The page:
Keeping Fit - Care of the feet
“My feet are killing me!” is a complaint heard more frequently in middle age, especially from women. The devil in this case usually takes the shape of fashionable shoes, where the foot is frequently squeezed into shapes and positions it was never designed to tolerate. Particularly unhealthy for the foot was the formerly fashionable spike heel and pointed toe.
Any heel two inches or higher will force the full weight of the body onto the smaller bones in the front of the foot and squeeze the toes into the forepart of the shoes. This hurts the arch, causes calluses on the sole of the foot, and can lead to various bone deformities.
The major solution to this problem is to buy good shoes that really fit. The shoes should be moderately broad across the instep, have a straight inner border, and a moderately low heel. To fit properly, shoes should extend one-half inch to three-fourths inch beyond the longest toe.
Avoid wearing shoes that have no support; also, avoid wearing high heels for long periods of time. Extremely high heels worn constantly force the foot forward and upset body balance. Changing heel height several times a day will rest the feet and give the muscles in the back of the legs a chance to return to their normal position. It's highly desirable to wear different shoes each day, or at least alternate two pairs. This gives the shoes a chance to dry out completely. Dust shoes with a mild powder when removed.
Shoes should not be bought in the morning. They should be tried on near the end of the day, when the feet have broadened from standing and walking, and tightness or rubbing can be more easily detected.
As to hosiery, socks and stockings should extend a half-inch beyond the longest toe. Stretch socks are fine in many cases, but plain wool or cotton socks help if your feet perspire a lot.
Exercise your feet by trying these simple steps recommended by leading podiatrists:
- • Extend the toes and flex rapidly for a minute or two. Rotate the feet in circles at the ankles. Try picking up a marble or pencil with your toes; this will give them agility and strength.
- • Stand on a book with your toes extended over the edge. Then curl your toes down as far as possible, grasping the cover.
- • After an unusually active day, refresh the feet with an alcohol rub. Follow this with a foot massage, squeezing the feet between your hands. When you are tired, rest with your feet up. Try lying down for about a half-hour with your feet higher than your head, using pillows to prop up your legs.
- • Walk barefoot on uneven sandy beaches and thick grass. This limbers up the feet and makes the toes work. Walking anywhere is one of the best exercises for the feet if you learn to walk properly and cultivate good posture. Keep toes pointed ahead, and lift rather than push the foot, letting it come down flat on the ground, placing little weight on the heel. Your toes will come alive, and your feet will become more active.
Doing foot exercises is particularly important in middle age, because the foot is especially vulnerable to the following problems.
A bunion is a thickening and swelling of the big joint of the big toe, forcing it toward the other toes. There is also a protuberance on the inner side of the foot. Unless treated, this condition usually gets progressively worse. Surgery is not always necessary or successful. Often, special shoes to fit the deformed foot must be worn.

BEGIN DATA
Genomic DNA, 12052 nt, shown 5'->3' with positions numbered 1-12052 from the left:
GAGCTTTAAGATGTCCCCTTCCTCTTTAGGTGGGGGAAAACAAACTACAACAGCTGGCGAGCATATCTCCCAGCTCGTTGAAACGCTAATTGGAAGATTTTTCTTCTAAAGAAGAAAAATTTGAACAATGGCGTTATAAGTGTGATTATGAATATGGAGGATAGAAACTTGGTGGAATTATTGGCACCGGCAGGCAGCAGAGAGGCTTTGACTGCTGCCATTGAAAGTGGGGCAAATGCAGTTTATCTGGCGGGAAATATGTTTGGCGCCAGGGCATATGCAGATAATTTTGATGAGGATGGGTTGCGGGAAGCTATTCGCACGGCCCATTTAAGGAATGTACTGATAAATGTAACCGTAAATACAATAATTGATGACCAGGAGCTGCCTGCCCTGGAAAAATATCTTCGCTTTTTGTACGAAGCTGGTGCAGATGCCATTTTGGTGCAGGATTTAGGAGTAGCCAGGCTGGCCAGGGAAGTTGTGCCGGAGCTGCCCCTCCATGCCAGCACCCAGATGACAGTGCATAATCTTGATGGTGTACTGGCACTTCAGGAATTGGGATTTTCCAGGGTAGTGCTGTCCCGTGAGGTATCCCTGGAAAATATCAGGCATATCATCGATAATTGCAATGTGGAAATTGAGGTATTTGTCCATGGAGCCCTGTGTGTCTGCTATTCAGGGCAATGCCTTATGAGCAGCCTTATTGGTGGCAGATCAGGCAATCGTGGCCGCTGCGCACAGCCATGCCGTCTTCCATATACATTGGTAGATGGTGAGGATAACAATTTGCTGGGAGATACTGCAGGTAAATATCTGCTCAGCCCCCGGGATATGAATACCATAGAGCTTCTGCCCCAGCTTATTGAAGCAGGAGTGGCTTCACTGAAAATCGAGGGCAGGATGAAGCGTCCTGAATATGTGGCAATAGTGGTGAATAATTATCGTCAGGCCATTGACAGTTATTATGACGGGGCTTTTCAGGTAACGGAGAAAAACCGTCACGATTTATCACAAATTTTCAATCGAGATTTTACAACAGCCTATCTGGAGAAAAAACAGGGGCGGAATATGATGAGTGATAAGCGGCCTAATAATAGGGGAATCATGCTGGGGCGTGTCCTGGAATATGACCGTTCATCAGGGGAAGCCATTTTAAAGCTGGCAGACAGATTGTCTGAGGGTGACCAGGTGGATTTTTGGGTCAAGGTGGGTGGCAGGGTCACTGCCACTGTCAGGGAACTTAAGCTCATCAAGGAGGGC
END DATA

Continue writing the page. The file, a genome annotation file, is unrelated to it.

People suffering from this problem find that the big joint of the big toe becomes painful and stiff, possibly due to a major accident or repeated minor trauma. This condition usually corrects itself if the joint is protected for a few weeks, usually by a small steel plate within the sole of the shoe.
This clawlike deformity is usually caused by the toes with too small shoes. The pressure can be eased with padding and, in some cases, the deformity can be corrected by surgery.
Cutting the nail short and wearing shoes that are too tight are major causes of ingrown toenails; the edge of the nail of the toe—usually the big toe—is forced into the soft outer tissues. In some cases the tissues can be peeled back after soaking the foot in hot water, and the offending part of the nail can be removed. To prevent ingrown toenails, the nails should be kept carefully trimmed and cut straight across the nail rather than trimmed into curves at the corners. For severe or chronic cases of ingrown toenails it is best to seek professional treatment.
This is the common name for a form of metatarsalgia , a painful inflammation of a sheath of small nerves that pass between the toes near the ball of the foot. The ailment is most likely to occur in an area between the third and fourth toe, counting from the large toe, and usually is due to irritation produced by pressure that makes the toes rub against each other. In most instances, the pressure results from wearing improperly fitted shoes, shoes with pointed toes, or high heel shoes, which restrict normal flexing of the metatarsals (the bones at the base of the toes) while walking.
Temporary relief usually is possible through removal of the shoes and massaging of the toes, or by application of moist, warm heat to the afflicted area. In cases of very severe pain, a doctor may inject a local anesthetic into the foot. Additional relief sometimes can be obtained by wearing metatarsal arch supports in the shoes. However, continued irritation of the nerves can result in the growth of a tumor that may require surgical removal.